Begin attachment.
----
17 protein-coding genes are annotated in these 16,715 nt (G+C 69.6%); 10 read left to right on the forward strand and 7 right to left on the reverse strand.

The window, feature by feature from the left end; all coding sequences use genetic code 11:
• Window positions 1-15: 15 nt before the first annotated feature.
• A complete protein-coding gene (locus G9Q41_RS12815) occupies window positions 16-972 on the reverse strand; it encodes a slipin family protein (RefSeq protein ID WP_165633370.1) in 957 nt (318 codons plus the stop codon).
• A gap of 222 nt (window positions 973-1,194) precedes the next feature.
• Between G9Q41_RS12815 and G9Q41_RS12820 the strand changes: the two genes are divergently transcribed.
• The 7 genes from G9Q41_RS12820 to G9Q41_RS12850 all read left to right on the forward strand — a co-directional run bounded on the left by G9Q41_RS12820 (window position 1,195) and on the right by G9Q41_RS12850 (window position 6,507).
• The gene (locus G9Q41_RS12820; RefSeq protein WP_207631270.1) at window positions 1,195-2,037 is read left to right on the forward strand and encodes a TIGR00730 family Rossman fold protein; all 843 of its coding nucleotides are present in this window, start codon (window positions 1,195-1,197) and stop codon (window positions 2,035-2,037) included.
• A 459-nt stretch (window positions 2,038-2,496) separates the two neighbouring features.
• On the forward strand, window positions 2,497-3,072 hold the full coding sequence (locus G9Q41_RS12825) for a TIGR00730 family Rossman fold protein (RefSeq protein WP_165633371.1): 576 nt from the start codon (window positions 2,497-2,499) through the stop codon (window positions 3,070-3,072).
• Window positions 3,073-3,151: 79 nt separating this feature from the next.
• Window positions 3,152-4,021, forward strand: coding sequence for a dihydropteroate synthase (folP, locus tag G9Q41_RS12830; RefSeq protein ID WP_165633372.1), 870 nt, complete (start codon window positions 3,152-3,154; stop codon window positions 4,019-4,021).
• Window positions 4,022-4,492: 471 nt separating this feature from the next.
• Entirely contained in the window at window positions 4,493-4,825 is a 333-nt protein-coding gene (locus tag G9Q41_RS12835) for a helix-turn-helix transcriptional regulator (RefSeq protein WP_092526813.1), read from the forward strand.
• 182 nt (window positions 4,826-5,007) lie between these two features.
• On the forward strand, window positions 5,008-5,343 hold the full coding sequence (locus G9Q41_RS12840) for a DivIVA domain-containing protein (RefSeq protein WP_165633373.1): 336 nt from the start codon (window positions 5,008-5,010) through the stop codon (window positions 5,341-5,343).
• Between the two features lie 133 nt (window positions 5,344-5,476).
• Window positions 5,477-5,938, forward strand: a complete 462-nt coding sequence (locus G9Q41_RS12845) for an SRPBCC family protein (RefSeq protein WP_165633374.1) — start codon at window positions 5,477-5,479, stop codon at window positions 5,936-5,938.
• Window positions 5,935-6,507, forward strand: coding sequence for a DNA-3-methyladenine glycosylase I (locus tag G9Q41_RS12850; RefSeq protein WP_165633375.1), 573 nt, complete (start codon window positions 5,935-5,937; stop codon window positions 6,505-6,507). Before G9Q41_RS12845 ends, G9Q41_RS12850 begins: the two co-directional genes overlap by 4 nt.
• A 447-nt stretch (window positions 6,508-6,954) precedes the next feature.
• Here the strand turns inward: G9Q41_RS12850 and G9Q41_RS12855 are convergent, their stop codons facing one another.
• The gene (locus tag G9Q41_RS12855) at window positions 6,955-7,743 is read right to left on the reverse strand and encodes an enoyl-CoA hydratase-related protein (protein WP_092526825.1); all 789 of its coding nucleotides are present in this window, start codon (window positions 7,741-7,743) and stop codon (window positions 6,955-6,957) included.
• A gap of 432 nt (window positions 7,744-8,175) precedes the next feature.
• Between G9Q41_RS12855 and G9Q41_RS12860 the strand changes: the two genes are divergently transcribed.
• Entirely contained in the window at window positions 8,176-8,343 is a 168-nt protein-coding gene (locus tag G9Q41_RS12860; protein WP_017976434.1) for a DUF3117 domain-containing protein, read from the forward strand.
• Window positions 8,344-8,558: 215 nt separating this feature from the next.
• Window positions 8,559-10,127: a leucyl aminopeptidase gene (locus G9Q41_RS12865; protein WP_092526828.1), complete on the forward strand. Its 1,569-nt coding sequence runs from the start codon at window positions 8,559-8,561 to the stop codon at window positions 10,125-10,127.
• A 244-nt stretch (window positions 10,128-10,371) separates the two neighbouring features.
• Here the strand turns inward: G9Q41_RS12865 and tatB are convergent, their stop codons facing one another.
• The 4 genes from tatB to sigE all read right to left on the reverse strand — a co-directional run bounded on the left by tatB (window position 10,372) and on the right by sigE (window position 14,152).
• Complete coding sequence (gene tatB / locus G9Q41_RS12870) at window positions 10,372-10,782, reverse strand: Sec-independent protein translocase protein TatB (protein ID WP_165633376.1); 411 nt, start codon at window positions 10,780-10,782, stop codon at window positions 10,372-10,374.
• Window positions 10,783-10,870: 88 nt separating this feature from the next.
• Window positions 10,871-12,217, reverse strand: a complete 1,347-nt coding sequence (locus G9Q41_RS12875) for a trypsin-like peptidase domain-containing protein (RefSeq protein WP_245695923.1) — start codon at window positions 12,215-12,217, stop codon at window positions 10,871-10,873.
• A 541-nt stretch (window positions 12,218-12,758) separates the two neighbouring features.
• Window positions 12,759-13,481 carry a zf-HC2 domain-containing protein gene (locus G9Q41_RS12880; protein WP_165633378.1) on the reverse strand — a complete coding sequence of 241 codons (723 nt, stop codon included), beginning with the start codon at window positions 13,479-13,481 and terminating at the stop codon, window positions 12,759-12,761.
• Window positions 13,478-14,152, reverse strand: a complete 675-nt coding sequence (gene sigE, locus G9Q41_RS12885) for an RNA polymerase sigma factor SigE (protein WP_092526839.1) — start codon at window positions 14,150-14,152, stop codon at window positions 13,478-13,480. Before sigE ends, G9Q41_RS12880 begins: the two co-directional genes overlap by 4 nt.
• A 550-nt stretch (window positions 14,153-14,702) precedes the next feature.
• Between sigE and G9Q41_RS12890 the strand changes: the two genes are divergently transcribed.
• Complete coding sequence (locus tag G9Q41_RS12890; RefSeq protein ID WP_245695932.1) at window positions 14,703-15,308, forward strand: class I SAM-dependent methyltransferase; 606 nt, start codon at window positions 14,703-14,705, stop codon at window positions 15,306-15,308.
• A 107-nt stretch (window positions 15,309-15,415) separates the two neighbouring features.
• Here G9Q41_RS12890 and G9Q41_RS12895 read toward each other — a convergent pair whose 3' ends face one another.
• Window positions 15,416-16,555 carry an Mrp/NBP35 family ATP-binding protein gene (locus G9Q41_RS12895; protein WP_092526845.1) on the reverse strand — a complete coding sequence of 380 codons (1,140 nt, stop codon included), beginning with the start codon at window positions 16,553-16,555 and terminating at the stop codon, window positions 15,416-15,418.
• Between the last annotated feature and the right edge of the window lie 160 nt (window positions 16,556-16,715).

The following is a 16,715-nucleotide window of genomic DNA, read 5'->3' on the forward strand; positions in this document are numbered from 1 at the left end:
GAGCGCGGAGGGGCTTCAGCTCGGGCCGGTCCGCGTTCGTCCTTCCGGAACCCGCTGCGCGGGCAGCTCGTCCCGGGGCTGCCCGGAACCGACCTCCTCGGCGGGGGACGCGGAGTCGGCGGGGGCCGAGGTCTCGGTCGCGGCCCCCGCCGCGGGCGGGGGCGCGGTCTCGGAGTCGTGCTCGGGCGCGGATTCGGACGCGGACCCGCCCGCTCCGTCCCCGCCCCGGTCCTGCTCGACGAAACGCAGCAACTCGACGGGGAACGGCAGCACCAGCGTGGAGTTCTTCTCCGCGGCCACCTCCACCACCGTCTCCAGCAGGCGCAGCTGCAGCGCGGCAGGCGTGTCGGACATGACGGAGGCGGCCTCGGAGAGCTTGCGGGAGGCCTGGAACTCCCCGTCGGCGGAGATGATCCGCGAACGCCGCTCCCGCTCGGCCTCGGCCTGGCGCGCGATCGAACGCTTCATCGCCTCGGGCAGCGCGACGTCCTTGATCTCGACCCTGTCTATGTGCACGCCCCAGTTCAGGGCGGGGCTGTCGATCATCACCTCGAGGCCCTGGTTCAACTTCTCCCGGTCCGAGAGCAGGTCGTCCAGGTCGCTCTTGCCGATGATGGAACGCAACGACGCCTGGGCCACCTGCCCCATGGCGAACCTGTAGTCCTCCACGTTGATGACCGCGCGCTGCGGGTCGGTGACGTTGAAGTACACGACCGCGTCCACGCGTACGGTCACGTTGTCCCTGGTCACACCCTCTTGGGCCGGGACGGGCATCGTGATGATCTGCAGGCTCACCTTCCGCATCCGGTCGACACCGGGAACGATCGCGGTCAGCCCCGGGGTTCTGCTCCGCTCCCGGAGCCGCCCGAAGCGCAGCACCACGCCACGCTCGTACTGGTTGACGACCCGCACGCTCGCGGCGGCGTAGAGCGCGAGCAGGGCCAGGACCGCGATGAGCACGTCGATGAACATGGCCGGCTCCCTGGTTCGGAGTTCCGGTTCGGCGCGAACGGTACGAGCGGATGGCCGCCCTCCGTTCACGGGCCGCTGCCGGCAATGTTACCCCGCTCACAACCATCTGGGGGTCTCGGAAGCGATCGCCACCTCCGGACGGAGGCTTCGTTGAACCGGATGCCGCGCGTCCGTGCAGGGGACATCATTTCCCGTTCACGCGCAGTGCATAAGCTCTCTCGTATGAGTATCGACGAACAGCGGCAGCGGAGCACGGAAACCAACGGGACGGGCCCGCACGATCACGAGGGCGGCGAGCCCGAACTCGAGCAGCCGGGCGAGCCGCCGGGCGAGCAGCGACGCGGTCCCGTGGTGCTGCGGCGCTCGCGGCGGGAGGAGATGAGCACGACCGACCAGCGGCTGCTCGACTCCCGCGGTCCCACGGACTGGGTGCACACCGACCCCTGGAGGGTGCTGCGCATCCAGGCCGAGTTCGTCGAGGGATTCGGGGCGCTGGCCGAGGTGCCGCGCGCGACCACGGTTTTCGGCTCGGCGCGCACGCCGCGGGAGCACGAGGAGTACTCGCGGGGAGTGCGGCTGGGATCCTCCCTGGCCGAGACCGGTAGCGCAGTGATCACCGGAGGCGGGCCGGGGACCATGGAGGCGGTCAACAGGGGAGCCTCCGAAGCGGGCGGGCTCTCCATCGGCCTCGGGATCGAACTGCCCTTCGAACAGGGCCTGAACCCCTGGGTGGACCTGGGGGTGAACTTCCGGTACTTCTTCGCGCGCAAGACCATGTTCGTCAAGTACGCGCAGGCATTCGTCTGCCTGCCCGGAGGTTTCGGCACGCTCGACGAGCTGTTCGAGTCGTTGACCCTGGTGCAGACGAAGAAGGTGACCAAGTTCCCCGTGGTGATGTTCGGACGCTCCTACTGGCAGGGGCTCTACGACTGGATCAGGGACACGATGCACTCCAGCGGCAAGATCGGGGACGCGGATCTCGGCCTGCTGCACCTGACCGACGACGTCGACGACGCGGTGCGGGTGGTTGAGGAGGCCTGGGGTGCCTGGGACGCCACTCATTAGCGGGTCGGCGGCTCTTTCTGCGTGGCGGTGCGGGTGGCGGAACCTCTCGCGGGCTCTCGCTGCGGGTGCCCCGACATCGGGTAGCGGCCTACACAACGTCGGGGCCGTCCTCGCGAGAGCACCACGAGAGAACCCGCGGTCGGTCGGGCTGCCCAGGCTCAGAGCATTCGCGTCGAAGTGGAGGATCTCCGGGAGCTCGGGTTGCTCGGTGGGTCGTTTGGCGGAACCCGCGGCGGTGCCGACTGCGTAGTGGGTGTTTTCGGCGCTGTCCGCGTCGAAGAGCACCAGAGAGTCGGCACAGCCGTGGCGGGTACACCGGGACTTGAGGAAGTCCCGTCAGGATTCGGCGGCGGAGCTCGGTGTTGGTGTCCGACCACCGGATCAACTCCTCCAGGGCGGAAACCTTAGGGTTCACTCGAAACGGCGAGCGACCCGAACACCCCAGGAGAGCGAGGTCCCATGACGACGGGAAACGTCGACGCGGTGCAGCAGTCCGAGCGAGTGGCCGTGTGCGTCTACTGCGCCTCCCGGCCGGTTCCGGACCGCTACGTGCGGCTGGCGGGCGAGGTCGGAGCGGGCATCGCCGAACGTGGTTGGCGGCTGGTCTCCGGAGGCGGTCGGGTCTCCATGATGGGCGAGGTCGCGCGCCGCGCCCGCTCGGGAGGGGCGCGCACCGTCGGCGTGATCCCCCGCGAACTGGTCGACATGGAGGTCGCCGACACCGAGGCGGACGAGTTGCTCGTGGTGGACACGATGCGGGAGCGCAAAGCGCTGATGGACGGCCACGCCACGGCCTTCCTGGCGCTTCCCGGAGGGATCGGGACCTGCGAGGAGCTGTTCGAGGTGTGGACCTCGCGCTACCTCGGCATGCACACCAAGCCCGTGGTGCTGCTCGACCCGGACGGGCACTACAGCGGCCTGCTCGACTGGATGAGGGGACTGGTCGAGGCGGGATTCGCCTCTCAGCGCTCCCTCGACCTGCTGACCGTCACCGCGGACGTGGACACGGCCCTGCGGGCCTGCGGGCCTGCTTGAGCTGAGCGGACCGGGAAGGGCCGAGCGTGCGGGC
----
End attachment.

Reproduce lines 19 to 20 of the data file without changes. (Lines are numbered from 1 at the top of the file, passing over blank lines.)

• Window positions 5,935-6,507, forward strand: coding sequence for a DNA-3-methyladenine glycosylase I (locus tag G9Q41_RS12850; RefSeq protein WP_165633375.1), 573 nt, complete (start codon window positions 5,935-5,937; stop codon window positions 6,505-6,507). Before G9Q41_RS12845 ends, G9Q41_RS12850 begins: the two co-directional genes overlap by 4 nt.
• A 447-nt stretch (window positions 6,508-6,954) precedes the next feature.